We knew the direction the wind was blowing and that the buck was either going to bed right where we had seen him or continue up the fence line into a grassy draw, looking for more cover. I checked the wind and began my approach at the buck. I crawled on my hands and knees 100 yards or so until I reached a tumble weed-covered fence line. I remembered roughly where the deer was standing and moved silently along the fence line, stopping every few feet to scan the next 50 yards in front of me. As I approached the general area where I thought the deer had been, I realized I did not take the best mental notes prior to the stalk and all I had to rely on was a high-standing fence post that was a few yards away from where we had originally seen the buck.

I kept moving towards the fence post, stopping and scanning the area every few feet. I moved forward until I was right next to the high post I had recalled the deer standing by. Where in the world did that thing go? I thought to myself. After scanning up the draw, below me, and in front of me, I stood up in disbelief. As I turned around, I saw a tiny bit of movement only a few yards in front of me. I pulled up my binos, and there was the buck! I crouched back down, dialed my sight, and it was go time.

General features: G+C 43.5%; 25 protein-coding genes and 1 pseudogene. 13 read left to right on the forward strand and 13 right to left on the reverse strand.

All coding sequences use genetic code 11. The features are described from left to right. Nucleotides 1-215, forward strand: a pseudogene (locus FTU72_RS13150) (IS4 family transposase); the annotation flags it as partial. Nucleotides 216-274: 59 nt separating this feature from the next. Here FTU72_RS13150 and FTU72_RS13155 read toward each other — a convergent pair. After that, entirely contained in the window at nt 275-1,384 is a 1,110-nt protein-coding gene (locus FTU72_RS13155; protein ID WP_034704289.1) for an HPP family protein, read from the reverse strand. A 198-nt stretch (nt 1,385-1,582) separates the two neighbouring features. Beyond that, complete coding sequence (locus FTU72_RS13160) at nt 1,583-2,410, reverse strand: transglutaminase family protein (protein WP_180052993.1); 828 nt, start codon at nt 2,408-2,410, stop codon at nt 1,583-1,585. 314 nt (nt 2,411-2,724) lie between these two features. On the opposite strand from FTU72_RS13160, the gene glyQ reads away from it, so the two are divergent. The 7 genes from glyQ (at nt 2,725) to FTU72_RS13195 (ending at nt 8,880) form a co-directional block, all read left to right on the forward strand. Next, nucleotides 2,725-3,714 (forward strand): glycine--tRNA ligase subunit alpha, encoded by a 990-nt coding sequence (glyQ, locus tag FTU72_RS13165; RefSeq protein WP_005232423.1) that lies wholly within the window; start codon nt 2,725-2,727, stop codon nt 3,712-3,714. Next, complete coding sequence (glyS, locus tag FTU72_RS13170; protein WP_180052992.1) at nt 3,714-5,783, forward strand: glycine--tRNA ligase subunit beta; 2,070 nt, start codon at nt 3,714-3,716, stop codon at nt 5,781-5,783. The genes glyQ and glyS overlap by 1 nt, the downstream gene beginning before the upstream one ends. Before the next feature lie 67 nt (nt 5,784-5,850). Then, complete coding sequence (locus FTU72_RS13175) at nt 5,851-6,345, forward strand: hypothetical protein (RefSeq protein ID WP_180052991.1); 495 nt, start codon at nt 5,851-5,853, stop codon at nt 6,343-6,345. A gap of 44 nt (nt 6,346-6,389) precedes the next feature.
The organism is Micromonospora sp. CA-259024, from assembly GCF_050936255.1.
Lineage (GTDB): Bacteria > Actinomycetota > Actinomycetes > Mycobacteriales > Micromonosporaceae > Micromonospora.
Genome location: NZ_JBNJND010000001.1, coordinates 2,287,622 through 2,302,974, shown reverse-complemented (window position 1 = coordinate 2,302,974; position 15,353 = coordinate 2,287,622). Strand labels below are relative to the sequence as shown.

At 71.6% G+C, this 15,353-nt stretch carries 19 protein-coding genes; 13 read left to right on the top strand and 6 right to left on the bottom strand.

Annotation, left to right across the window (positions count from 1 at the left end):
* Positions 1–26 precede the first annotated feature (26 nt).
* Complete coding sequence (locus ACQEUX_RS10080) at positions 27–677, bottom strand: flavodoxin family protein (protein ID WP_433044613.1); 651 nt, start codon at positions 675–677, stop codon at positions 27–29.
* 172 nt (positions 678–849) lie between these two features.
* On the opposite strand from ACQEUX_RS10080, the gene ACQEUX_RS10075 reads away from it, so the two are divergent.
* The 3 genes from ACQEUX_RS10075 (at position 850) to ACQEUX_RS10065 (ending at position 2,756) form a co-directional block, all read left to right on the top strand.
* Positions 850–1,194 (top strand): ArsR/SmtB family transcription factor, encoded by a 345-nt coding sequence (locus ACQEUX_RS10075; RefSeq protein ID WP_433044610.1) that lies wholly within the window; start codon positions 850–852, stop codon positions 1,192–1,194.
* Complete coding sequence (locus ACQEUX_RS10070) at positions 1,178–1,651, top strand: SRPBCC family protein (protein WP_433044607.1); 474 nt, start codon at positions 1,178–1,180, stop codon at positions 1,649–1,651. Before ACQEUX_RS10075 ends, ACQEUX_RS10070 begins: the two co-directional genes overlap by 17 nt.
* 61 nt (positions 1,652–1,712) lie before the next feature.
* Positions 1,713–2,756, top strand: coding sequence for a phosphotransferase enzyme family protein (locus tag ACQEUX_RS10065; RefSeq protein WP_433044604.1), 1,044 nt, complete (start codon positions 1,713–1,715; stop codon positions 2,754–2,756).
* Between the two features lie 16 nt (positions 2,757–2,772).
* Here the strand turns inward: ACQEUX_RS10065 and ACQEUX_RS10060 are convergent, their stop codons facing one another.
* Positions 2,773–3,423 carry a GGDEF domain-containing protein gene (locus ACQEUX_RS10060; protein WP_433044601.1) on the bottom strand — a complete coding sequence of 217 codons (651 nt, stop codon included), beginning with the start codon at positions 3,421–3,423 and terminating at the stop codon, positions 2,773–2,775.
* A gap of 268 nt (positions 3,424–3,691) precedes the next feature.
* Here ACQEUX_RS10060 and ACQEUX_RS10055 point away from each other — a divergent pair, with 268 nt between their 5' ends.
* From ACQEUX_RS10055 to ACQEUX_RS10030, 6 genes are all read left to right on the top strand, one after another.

I stood back up and scanned the area where I had seen the movement. The weeds were so thick that I could only see through small openings. I pulled up my binos and saw another straight tine. It was like those two bucks were bedded right on top of each other. I moved to my left and looked again and saw a small fork of tine. Confused, I inched closer and slowly stood up, looking through my binos. As I did, a deer raised his head and showed me his entire right side. I started counting, “1, 2, 3, 4, 5, 6, 7. That is a giant!” I knelt down, took a few deep breaths, and prepared myself to stand up, get the buck’s attention, and let an arrow go. I drew back, slowly stood, anchored my bow, and mewed at the buck. I caught his attention but not enough to make him stand. I let down and decided to see how close I could get.